Crossover, electric bills & foreign affairs
Tuesday marked the 2023 General Assembly’s Crossover Deadline when each chamber must finish work on the vast majority of bills from their own chamber. Between Monday and Tuesday, the Virginia Senate considered 187 bills, confirmation of 1,177 gubernatorial appointments spread out over five confirmation resolutions, six other resolutions, and 4 proposed constitutional amendments. On Wednesday, most Senate committees started hearing House bills and on Friday the Senate passed fifteen House bills – including three from Delegate Joe McNamara to make Virginia’s tax system more favorable to taxpayers.
Bad News and Good News on Campaign Finance Reform
First the bad news, General Assembly members will continue be allowed to legally fundraise from their seat in the Capitol while actively voting on legislation during Special Sessions. My Senate Bill 946 that would have prohibited legislators from fundraising on any day the General Assembly was scheduled to meet during a special session was defeated without a vote after a Democrat-led parliamentary maneuver in the Democrat-controlled Senate. Although this is a disappointment, I will continue to fight for this common sense reform.
The good news is that my SB1427 that will add new timely reporting requirements for Political Action Committees cleared the Senate on Tuesday. Electric monopoly attacks against Glenn Youngkin veiled as a phony Second Amendment advocacy group during the gubernatorial campaign helped reveal major gaps in Virginia’s PAC reporting requirements. My legislation to close these gaps is expected to be considered in the House Privileges and Elections Committee next week.
The Continuing Fight over Electric Bills
Although the electric monopoly’s tactics in the 2021 gubernatorial campaign were abhorrent, Governor Youngkin’s resolute advocacy for captive rate payers facing ever increasing bills shows the monopoly was right to fear his administration. While the Virginia Senate remains extremely monopoly friendly, Virginians now have a Governor who has both the high finance acumen to understand utility complexities and the politically independent disposition to advocate for captive rate payers.
The 12-3 Democrat superstacked Senate Commerce and Labor Committee killed my bills to return significant authority to the State Corporation Commission and allow any competition in January. Since then Governor Youngkin and Speaker Todd Gilbert helped get bills containing pro-rate payer provisions through the House of Delegates that are now making their way to the Senate. The current pro-monopoly Democratic Senate leadership is expected to significantly rewrite these bills and that will likely lead to significant conference committees at the end of the General Assembly session.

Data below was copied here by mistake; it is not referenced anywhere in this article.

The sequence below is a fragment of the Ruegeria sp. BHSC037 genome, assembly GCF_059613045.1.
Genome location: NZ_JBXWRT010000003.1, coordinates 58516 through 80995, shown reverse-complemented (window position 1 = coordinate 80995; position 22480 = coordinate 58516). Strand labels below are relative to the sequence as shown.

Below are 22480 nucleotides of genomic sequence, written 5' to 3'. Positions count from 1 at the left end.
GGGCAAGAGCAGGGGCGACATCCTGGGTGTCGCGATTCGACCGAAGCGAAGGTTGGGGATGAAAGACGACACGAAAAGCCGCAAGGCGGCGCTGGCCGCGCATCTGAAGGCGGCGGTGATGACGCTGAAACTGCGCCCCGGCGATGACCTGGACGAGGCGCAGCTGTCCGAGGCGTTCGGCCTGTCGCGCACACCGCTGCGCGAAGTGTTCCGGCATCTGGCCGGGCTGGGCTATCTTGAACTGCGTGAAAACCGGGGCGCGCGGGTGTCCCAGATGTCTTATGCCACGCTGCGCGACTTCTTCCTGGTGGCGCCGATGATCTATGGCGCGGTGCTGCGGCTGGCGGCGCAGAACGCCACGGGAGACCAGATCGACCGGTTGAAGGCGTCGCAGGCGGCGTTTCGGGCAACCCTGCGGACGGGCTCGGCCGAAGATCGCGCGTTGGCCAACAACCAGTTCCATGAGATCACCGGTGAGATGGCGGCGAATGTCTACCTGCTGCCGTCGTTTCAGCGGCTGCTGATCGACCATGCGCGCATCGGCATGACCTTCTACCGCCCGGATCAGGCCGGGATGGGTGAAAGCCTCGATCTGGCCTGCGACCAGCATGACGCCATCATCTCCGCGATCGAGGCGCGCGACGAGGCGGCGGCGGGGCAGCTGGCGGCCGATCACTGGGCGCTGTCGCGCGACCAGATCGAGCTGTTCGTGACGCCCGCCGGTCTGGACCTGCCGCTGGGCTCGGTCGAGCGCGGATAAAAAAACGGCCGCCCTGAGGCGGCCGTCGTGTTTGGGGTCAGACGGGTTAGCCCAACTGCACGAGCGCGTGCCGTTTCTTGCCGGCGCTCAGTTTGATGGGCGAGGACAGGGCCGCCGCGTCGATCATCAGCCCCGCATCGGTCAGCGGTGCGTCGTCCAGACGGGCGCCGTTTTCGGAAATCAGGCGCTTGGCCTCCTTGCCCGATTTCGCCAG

During consideration of the Senate Budget proposal on Thursday, Democrats advocated hundreds of millions of dollars in additional spending proposals but went out of their way to remove $253,000 in the Office of the Attorney General’s budget dedicated to ratepayer protection. Every Senate Democrat voted to remove this modest provision to help captive rate payers during rate cases against the monopoly’s high priced attorneys. The House of Delegates’ Budget included these provisions meaning this will go to budget negotiations. On all issues related to electric bills the best advice is: stay tuned.
Foreign Affairs in the Virginia Senate
Right after the Chinese spy balloon finished its flight over the United States, foreign affairs legislation made rare appearances in Richmond – and passed with bipartisan support.
In his State of the Commonwealth speech in January, Governor Youngkin urged the General Assembly to prohibit a foreign adversary from acquiring or transferring any interest in agricultural land in Virginia. Senator Richard Stuart’s SB1438 does just that to protect both food supply and protect land close to Virginia’s abundance of militarily sensitive locations from the hostile actions of the Chinese Communist Party. Despite lengthy speeches by many Democratic detractors, five Democratic Senators joined the effort and it passed 23-16 and is now in the House of Delegates where Delegate Rob Bloxom’s similar HB2325 passed 99-0 the next day.
All of my Senate Republican colleagues joined me in co-patroning Senator Ryan McDougle’s SB1459 banning the Chinese Communist Party controlled TikTok and WeChat for use on state electronic devices. Despite no opposition in the Senate General Laws Committee, several Democratic Senators spoke against SB1459 and generated significant opposition producing a 20-20 tie vote that was broken in support of the bill by Lt. Governor Winsome Sears. The House of Delegates will soon consider SB1459 after having already voted 99-0 for Delegate Emily Brewer’s similar House Bill 2385.
Watch YOUR Government and Track Legislation
Every floor session of the Virginia Senate and House of Delegates is livestreamed on the internet. At those links, you can also watch committee and subcommittees. The full text, summaries, fiscal impact statements, and votes for every bill are available on the Legislative Information System.
Share Your Views
As always, you can reach me by calling 540-302-8486.
-Sen. David Suetterlein
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